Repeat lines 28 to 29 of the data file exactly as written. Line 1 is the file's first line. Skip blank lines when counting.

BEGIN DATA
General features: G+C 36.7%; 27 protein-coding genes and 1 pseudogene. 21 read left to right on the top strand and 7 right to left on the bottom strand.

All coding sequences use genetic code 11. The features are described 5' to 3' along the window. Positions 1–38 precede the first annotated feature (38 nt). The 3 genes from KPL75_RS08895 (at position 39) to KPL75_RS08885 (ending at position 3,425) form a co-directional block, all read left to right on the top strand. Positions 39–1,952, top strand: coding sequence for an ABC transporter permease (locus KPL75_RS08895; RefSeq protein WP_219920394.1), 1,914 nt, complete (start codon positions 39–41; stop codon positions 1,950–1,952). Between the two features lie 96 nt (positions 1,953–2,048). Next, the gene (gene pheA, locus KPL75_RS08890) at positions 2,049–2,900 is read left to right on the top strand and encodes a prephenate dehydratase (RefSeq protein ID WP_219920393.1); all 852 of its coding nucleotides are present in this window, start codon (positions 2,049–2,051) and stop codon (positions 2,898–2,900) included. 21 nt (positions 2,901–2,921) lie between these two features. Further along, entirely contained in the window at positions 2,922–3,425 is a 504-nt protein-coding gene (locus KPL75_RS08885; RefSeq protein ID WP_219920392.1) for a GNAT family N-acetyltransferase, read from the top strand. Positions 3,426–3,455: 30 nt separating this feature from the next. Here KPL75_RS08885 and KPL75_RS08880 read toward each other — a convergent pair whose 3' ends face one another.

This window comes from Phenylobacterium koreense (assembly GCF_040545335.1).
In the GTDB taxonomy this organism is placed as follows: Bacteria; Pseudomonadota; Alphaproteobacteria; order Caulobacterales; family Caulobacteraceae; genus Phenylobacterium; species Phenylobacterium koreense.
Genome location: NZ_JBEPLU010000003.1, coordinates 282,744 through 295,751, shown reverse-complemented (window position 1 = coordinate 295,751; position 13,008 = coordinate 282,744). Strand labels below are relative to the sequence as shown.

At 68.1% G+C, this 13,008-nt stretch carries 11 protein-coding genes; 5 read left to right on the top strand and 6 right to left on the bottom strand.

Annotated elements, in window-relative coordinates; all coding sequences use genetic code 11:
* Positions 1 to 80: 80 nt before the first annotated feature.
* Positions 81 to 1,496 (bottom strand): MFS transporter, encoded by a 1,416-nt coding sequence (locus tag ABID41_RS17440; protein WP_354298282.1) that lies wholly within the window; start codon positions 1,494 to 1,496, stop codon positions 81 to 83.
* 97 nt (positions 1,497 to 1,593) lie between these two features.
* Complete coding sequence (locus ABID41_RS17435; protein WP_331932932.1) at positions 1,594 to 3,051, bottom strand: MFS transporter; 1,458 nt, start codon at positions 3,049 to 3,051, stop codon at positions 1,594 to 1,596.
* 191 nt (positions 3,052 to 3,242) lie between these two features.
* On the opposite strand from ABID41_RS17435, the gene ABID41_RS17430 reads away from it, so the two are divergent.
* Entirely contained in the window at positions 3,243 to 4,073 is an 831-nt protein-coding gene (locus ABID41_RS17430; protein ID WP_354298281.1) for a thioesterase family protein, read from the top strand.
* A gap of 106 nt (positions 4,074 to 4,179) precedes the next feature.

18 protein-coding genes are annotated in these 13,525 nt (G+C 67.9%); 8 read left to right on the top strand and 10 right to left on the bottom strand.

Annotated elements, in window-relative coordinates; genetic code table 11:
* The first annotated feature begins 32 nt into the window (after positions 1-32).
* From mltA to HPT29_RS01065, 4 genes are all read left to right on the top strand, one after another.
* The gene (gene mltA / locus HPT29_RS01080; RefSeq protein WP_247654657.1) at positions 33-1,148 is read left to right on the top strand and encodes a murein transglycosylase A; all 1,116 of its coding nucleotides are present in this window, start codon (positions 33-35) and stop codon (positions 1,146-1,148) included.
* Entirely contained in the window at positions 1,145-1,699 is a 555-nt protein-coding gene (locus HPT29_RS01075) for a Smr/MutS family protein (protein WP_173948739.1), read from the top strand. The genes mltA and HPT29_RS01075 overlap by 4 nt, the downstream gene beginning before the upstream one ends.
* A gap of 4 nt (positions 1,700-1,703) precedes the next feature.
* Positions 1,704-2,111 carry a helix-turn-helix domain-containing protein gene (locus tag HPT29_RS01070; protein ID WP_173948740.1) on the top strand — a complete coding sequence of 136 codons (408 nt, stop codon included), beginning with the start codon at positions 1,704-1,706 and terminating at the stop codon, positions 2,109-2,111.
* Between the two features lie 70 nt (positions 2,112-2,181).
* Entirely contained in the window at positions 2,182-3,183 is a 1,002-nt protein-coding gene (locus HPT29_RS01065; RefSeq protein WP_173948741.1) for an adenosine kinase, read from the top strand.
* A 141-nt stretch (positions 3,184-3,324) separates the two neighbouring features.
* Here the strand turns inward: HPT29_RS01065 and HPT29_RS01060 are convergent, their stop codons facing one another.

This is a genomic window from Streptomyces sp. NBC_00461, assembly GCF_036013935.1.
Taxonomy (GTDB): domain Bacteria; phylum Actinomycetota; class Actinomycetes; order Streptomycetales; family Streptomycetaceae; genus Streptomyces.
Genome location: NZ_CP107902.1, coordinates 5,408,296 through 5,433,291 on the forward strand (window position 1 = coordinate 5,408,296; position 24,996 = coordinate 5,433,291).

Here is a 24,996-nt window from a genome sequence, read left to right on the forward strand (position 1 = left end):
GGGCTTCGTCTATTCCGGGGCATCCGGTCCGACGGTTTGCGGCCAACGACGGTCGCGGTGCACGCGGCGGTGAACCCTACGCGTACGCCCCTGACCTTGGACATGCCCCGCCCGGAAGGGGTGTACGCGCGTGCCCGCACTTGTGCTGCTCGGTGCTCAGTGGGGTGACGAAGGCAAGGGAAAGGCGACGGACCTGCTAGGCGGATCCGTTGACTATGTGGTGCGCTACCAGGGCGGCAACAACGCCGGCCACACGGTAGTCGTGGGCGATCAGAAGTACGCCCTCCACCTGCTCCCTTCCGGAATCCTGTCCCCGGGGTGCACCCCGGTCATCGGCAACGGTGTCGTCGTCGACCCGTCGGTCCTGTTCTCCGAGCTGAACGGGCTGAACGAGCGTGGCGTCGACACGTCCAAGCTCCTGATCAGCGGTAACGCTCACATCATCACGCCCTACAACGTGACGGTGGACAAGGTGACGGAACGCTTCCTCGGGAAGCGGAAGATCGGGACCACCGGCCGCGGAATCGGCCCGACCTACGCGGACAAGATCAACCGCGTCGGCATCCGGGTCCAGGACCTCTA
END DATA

This is a genomic window from Streptomyces sp. NBC_00461, assembly GCF_036013935.1.
Taxonomy (GTDB): domain Bacteria; phylum Actinomycetota; class Actinomycetes; order Streptomycetales; family Streptomycetaceae; genus Streptomyces.